In 2015 the European Commission proposed revisions to existing EU waste law. Four new revising EU Directives were proposed (known as the Circular Economy Package) :
(1) revision to the EU Waste Directive
(2) revision to the EU Packaging and Packaging Waste Directive
(3) revision of the EU Landfill Directive
(4) revision of the EU End-of-life Vehicles Directive, the Batteries and Waste Batteries Directive, and The WEEE Directive.
Key elements of the 2015 waste proposal are:
- A common EU target for recycling 65% of municipal waste by 2030;
- A common EU target for recycling 75% of packaging waste by 2030;
- A binding landfill target to reduce landfill to maximum of 10%of municipal waste by 2030;
- A ban on landfilling of separately collected waste;
- Promotion of economic instruments to discourage landfilling;
- Simplified and improved definitions and harmonised calculation methods for recycling rates throughout the EU;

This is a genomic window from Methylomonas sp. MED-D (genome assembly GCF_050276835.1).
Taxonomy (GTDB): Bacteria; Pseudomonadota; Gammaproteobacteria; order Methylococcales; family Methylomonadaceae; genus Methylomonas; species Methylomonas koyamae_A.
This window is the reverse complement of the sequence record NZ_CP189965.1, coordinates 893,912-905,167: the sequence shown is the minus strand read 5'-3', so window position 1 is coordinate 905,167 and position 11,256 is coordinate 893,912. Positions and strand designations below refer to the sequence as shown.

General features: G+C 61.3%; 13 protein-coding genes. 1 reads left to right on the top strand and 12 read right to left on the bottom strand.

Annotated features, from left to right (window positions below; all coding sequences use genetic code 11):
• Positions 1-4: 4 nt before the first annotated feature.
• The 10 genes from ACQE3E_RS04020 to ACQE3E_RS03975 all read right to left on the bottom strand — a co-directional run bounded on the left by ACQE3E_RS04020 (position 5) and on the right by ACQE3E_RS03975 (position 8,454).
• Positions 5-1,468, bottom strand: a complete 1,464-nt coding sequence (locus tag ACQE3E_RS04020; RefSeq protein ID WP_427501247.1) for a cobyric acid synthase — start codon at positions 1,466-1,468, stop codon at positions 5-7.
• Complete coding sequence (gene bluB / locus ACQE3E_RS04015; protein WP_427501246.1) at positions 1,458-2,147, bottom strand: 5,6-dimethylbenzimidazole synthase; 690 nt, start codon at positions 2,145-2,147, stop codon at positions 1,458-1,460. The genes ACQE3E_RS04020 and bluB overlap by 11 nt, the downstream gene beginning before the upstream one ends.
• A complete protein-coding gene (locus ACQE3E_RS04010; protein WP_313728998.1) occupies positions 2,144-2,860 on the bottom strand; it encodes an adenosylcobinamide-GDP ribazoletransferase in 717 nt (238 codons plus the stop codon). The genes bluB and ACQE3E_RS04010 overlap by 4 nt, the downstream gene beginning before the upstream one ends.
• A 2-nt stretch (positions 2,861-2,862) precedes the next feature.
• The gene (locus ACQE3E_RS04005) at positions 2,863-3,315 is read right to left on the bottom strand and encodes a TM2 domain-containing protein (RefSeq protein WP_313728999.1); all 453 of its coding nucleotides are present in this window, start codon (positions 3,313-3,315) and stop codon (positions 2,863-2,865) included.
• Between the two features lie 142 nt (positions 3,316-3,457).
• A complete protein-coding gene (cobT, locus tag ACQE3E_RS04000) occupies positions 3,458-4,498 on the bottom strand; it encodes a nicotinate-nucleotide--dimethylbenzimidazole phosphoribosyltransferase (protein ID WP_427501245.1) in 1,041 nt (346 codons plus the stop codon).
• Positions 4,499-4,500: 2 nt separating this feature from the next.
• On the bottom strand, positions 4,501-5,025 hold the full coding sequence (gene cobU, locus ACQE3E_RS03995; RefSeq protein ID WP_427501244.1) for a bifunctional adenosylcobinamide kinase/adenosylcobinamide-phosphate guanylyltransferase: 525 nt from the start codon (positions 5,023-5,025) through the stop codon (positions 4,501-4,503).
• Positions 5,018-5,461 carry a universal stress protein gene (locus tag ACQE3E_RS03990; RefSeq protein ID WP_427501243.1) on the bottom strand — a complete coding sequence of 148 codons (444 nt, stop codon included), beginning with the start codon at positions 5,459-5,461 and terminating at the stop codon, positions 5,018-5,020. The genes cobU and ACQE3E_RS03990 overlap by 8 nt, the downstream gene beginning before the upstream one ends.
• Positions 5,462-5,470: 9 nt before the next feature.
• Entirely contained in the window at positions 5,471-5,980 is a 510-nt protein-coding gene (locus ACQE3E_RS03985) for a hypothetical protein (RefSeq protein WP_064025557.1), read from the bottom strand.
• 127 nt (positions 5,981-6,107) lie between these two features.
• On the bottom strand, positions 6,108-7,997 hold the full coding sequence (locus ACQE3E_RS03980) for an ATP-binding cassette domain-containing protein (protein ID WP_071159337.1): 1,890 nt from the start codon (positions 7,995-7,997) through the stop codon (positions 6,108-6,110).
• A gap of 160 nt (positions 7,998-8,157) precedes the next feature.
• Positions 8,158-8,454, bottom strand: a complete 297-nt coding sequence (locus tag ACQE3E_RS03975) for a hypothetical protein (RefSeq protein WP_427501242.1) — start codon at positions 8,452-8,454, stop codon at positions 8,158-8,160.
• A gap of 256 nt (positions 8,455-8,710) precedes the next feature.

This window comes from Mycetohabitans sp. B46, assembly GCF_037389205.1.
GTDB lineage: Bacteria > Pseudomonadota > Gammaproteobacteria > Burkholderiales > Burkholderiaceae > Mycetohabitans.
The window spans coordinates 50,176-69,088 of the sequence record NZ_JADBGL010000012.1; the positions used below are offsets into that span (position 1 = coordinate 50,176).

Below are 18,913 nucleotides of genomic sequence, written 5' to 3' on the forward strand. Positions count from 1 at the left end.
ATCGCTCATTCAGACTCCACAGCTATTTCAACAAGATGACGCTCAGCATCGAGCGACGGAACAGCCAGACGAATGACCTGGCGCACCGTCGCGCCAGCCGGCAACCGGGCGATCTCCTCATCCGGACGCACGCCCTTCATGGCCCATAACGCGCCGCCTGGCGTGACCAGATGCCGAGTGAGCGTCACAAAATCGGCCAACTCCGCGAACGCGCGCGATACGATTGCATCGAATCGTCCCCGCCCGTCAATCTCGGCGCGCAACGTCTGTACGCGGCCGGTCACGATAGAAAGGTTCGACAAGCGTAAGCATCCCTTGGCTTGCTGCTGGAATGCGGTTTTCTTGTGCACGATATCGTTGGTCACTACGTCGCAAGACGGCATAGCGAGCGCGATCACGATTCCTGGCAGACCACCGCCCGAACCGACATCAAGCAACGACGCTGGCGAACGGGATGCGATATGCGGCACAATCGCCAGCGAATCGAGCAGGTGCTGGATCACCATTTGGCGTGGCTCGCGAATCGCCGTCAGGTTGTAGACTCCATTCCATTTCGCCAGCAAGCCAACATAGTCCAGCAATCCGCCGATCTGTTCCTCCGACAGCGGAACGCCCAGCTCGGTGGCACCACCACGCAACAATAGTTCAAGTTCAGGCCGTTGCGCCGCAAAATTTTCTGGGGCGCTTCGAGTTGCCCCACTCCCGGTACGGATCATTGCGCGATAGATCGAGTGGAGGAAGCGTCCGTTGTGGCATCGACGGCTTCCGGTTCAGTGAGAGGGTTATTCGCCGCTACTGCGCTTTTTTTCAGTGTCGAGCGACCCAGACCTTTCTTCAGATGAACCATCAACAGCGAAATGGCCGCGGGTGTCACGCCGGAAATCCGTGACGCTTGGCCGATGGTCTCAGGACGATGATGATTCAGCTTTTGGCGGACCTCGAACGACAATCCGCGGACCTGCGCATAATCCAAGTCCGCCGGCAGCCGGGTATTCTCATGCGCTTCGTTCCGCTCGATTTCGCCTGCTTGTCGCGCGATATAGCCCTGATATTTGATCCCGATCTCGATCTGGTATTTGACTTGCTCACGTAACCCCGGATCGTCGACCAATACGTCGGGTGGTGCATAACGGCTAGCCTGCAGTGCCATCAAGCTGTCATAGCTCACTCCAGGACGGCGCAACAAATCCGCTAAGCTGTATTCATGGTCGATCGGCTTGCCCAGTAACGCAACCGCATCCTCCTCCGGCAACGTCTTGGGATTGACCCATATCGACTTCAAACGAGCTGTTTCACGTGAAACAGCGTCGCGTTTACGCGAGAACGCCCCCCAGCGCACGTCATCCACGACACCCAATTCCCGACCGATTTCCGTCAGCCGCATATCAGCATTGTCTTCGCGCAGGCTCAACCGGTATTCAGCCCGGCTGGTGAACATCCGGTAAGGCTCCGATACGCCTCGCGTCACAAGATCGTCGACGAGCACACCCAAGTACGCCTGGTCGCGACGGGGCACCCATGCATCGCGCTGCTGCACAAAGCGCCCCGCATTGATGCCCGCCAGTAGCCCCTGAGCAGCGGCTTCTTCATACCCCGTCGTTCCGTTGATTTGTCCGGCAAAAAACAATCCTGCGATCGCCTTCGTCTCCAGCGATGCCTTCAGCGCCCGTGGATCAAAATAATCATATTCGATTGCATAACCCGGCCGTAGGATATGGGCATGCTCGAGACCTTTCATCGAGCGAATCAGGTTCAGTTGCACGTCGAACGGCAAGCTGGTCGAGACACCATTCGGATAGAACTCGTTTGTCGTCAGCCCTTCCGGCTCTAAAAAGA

- Concrete measures to promote re-use and stimulate industrial symbiosis –turning one industry’s by-product into another industry’s raw material;
- Economic incentives for producers to put greener products on the market and support recovery and recycling schemes (eg for packaging, batteries, electric and electronic equipment, vehicles).
Provisional agreement was reached in December 2017 in the final stage of the EU law making process :
* Revised common EU targets for municipal waste recycling – at least 55% by 2025, 60% by 2030, 65% by 2035,
* 10% cap on landfill by 2035,
* provisions for countries to restrict the use of single-use plastics,
* improvements in the traceability of hazardous substances in products and waste,
* decontamination of hazardous waste,
* restrictions on oxo-degradable plastics and planned obsolescence.
The final analysis of the agreed text will take place under the new Bulgarian presidency (that has commenced in January 2018) with a view to confirm the agreement.
After formal approval, the new legislation will be submitted to the European Parliament for a vote at first reading and to the Council for final adoption.
The new laws will come into force in 2018 and will then need to be transposed to into national legislation.
THIS POST WILL BE UPDATED WHEN THE AGREED LAW TEXT IS PUBLISHED – the revised EU laws will be loaded into EHS Legislation Registers at that point.